Should Philippine President Rodrigo Duterte implement nationwide martial law, as recently suggested, many fear an abuse of power as alleged political suppression and rights violations already dog his administration.
The southern island of Mindanao was placed under military rule Tuesday following an attack on Marawi City, the capital of Lanao del Sur province, by the Maute Group — a local affiliate of the Islamic State who is lesser known than fellow homegrown network Abu Sayyef. Martial law could be extended nationwide should terrorism risks spread, Duterte told reporters on Wednesday after cutting short his Russian trip to deal with the Mindanao issue.
References are already being made to former Philippine dictator Ferdinand Marcos, whose 1972-1986 regime was characterized by martial law and synonymous with arbitrary arrests, detention, disappearances, as well as extrajudicial killings.
"Martial law is martial law," Duterte was quoted by media as saying on Wednesday. "It will not be any different from what Marcos did. I'd be harsh."
The president already faces widespread accusations of extrajudicial killings as well as silencing critics amid a campaign targeting drug users that has reportedly killed 7,000 to 8,000. And country-wide martial law could give Duterte a stronger platform to continue controversial policies unchecked, according to strategists.
"Giving more powers to a president who is already being accused of human rights violations certainly raises anxiety for some groups," stated Jean Franco, assistant professor at the University of the Philippines. "There are official statements from union leaders and rights groups expressing unease and a throwback to Marcos' martial law. The opposition in Congress has already expressed this."
Martial law would entail military control of movement, searches and arrest of detained people as well as suspension of writ of habeas corpus, defense secretary Delfin Lorenzana explained on Tuesday.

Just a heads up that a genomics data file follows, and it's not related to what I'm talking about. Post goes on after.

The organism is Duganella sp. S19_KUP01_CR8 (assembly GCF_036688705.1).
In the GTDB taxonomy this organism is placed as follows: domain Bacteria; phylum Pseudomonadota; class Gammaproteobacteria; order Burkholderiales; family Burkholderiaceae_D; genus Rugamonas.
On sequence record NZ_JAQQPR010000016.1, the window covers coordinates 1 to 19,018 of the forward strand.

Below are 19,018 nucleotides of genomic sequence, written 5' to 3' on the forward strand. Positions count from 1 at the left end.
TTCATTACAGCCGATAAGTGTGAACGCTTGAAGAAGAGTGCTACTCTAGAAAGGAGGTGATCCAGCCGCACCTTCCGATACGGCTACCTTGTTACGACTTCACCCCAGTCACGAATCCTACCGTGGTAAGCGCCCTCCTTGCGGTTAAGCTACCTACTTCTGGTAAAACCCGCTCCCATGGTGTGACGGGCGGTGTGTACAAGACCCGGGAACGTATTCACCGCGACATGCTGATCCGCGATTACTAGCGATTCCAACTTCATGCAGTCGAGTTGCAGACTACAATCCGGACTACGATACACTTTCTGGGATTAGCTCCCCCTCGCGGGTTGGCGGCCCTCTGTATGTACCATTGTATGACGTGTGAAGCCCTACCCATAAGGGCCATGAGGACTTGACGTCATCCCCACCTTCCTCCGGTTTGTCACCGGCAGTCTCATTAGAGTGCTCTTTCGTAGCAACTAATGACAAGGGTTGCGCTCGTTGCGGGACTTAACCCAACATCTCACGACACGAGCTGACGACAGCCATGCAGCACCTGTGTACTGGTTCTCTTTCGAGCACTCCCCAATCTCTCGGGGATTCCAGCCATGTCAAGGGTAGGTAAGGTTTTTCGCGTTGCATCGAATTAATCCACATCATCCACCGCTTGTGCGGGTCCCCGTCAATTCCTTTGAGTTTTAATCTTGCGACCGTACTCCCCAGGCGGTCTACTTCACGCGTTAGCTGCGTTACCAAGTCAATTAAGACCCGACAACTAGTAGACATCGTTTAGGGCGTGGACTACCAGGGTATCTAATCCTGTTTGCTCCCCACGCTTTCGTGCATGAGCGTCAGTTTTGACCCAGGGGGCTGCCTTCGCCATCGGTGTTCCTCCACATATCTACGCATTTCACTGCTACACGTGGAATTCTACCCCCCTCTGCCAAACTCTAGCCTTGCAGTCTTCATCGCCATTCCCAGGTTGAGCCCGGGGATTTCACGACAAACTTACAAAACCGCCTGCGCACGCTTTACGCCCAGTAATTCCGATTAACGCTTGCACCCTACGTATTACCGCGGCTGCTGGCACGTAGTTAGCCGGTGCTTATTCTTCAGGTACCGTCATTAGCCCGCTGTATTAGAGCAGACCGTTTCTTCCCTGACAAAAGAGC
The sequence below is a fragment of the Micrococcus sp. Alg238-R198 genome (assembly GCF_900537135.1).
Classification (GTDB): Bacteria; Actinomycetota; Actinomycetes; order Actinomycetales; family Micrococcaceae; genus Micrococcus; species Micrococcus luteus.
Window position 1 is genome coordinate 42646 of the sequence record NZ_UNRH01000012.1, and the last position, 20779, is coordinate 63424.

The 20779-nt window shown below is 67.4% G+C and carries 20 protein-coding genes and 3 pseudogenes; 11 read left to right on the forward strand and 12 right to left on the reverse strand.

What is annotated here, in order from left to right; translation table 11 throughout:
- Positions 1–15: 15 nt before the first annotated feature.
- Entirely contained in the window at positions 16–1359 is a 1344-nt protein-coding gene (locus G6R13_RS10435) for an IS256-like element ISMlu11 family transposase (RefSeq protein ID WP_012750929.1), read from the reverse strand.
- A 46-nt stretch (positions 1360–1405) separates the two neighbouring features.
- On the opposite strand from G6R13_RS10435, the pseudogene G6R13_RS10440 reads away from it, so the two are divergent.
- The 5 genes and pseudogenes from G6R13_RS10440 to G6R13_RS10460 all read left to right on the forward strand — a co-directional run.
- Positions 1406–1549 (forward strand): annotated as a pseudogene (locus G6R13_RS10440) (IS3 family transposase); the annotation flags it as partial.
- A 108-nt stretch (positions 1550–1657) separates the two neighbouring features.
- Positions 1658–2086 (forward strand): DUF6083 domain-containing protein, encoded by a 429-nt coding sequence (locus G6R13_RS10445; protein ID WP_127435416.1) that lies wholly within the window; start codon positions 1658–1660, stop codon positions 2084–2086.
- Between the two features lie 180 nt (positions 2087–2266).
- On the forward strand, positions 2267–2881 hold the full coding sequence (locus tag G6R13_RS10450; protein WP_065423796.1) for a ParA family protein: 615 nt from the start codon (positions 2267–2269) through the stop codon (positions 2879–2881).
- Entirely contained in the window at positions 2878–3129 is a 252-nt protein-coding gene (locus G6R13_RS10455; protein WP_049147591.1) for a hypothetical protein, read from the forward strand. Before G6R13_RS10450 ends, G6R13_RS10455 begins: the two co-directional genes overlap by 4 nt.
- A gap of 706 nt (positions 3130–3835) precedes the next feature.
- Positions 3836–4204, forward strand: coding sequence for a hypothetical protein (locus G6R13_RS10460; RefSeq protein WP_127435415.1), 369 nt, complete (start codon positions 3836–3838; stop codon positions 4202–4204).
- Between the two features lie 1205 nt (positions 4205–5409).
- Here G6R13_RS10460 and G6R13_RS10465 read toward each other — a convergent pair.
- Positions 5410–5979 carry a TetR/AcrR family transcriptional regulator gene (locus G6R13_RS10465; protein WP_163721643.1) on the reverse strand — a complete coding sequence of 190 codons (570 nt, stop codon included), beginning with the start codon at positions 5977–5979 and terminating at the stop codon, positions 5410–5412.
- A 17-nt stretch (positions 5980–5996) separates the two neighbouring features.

"The alarm is very justified," said Joseph Franco, research fellow at Singapore's Nanyang Technological University. "Duterte has not even assuaged fears of Marcos-style martial law."
If Duterte does take action, it could lead to a decrease in political capital and foreign money, he continued. "The moment martial law is declared, investors will probably pack up. I think people overseas still remember how a lot of sequestrations occurred during the Marcos years."
Under the Philippines' 1987 Constitution, Congress must approve or revoke any presidential proclamation of martial law by majority vote but commentators doubt existing laws can restrain Duterte.
"Because the administration enjoys a super majority in Congress, I cannot say with great confidence that it can keep him in check," said Franco from the University of the Philippines.
"The coming days and weeks will see if the Philippine Congress and courts are up to the task of keeping a wildly abusive president in check. Since Duterte took office nearly a year ago, they haven't been," echoed James Ross, legal and policy director at Human Rights Watch, in a recent statement.
Some have warned that martial law may not be the right tool to fight extremist threats, which were the catalyst for Duterte's Wednesday comments.
"We have to see what is the justification for extending martial law beyond the area of concern — Marawi City — considering the fact that the Mindano Western Command declared that the situation is fully under control," said Richard Heydarian, a political science professor at Manila's De La Salle University.
"The constitution provides alternative mechanisms, such as a state of emergency and state of lawlessness, that still gives the executive branch sufficient power to mobilize armed forces to deal with problems," Heydarian continued.
The basis of martial law is rebellion or invasion and to many people, the current situation does not fit that threshold, he noted.